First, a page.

Bedside monitoring to adjust antiplatelet therapy for coronary stenting.
|Title||Bedside monitoring to adjust antiplatelet therapy for coronary stenting.|
|Publication Type||Journal Article|
|Year of Publication||2012|
|Authors||Collet, J. - P., T. Cuisset, G. Rangé, G. Cayla, S. Elhadad, C. Pouillot, P. Henry, P. Motreff, D. Carrié, Z. Boueri, L. Belle, E. Van Belle, H. Rousseau, P. Aubry, J. Monségu, P. Sabouret, S. A. O'Connor, J. Abtan, M. Kerneis, C. Saint-Etienne, O. Barthélémy, F. Beygui, J. Silvain, E. Vicaut, and G. Montalescot|
|Corporate Authors||ARCTIC Investigators|
|Journal||The New England journal of medicine|
|Date Published||2012 Nov 29|
BACKGROUND: Patients' responses to oral antiplatelet therapy are subject to variation. Bedside monitoring offers the opportunity to improve outcomes after coronary stenting by individualizing therapy.
METHODS: We randomly assigned 2440 patients scheduled for coronary stenting at 38 centers to a strategy of platelet-function monitoring, with drug adjustment in patients who had a poor response to antiplatelet therapy, or to a conventional strategy without monitoring and drug adjustment. The primary end point was the composite of death, myocardial infarction, stent thrombosis, stroke, or urgent revascularization 1 year after stent implantation. For patients in the monitoring group, the VerifyNow P2Y12 and aspirin point-of-care assays were used in the catheterization laboratory before stent implantation and in the outpatient clinic 2 to 4 weeks later.
RESULTS: In the monitoring group, high platelet reactivity in patients taking clopidogrel (34.5% of patients) or aspirin (7.6%) led to the administration of an additional bolus of clopidogrel, prasugrel, or aspirin along with glycoprotein IIb/IIIa inhibitors during the procedure. The primary end point occurred in 34.6% of the patients in the monitoring group, as compared with 31.1% of those in the conventional-treatment group (hazard ratio, 1.13; 95% confidence interval [CI], 0.98 to 1.29; P=0.10). The main secondary end point, stent thrombosis or any urgent revascularization, occurred in 4.9% of the patients in the monitoring group and 4.6% of those in the conventional-treatment group (hazard ratio, 1.06; 95% CI, 0.74 to 1.52; P=0.77). The rate of major bleeding events did not differ significantly between groups.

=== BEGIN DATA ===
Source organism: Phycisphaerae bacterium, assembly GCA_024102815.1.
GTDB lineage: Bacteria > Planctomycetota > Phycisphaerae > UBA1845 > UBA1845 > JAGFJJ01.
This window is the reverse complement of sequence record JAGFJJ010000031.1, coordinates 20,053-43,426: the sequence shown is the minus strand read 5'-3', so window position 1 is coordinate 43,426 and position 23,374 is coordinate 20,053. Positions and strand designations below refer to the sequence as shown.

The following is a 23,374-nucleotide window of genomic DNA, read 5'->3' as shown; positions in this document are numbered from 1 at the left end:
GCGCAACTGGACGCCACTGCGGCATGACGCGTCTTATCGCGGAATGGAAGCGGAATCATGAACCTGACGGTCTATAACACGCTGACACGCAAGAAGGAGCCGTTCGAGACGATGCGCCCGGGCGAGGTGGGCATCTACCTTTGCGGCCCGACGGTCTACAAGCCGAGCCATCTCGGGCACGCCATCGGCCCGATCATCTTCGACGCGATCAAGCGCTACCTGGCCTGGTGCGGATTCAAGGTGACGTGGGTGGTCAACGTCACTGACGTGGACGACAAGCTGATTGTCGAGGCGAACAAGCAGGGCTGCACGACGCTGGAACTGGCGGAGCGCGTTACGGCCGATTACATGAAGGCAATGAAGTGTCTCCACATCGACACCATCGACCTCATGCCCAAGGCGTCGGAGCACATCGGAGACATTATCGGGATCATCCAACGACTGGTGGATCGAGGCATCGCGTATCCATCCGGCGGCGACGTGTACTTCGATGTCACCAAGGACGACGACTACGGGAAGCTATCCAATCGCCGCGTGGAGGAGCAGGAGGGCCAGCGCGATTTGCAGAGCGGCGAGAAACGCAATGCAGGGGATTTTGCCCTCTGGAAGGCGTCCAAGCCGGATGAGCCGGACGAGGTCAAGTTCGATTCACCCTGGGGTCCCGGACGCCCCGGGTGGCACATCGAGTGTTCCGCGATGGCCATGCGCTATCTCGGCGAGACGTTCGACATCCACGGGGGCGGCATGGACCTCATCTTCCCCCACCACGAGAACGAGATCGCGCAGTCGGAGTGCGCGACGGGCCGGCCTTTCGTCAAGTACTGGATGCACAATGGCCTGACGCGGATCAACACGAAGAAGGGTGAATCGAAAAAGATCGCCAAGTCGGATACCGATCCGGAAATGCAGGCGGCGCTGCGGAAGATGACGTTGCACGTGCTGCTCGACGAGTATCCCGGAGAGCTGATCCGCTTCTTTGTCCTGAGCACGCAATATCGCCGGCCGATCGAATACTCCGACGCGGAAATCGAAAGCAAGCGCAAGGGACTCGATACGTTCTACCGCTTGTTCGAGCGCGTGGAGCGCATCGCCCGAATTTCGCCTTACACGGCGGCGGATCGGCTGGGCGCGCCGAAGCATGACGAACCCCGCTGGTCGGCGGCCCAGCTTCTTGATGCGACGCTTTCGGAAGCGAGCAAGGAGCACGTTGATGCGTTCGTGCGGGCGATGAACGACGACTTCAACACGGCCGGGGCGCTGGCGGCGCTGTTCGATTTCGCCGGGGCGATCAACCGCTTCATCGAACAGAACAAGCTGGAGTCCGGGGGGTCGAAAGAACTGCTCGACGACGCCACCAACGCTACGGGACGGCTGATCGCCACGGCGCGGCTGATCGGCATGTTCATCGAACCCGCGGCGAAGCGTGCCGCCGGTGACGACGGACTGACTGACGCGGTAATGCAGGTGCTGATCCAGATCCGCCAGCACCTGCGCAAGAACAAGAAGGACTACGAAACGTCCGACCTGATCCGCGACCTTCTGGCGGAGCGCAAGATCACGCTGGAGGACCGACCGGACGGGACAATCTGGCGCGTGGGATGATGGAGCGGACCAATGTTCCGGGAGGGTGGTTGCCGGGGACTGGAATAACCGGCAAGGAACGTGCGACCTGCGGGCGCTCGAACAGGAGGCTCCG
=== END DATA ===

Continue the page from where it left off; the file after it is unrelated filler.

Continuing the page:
CONCLUSIONS: This study showed no significant improvements in clinical outcomes with platelet-function monitoring and treatment adjustment for coronary stenting, as compared with standard antiplatelet therapy without monitoring. (Funded by Allies in Cardiovascular Trials Initiatives and Organized Networks and others; ARCTIC ClinicalTrials.gov number, NCT00827411.).
|Alternate Journal||N. Engl. J. Med.|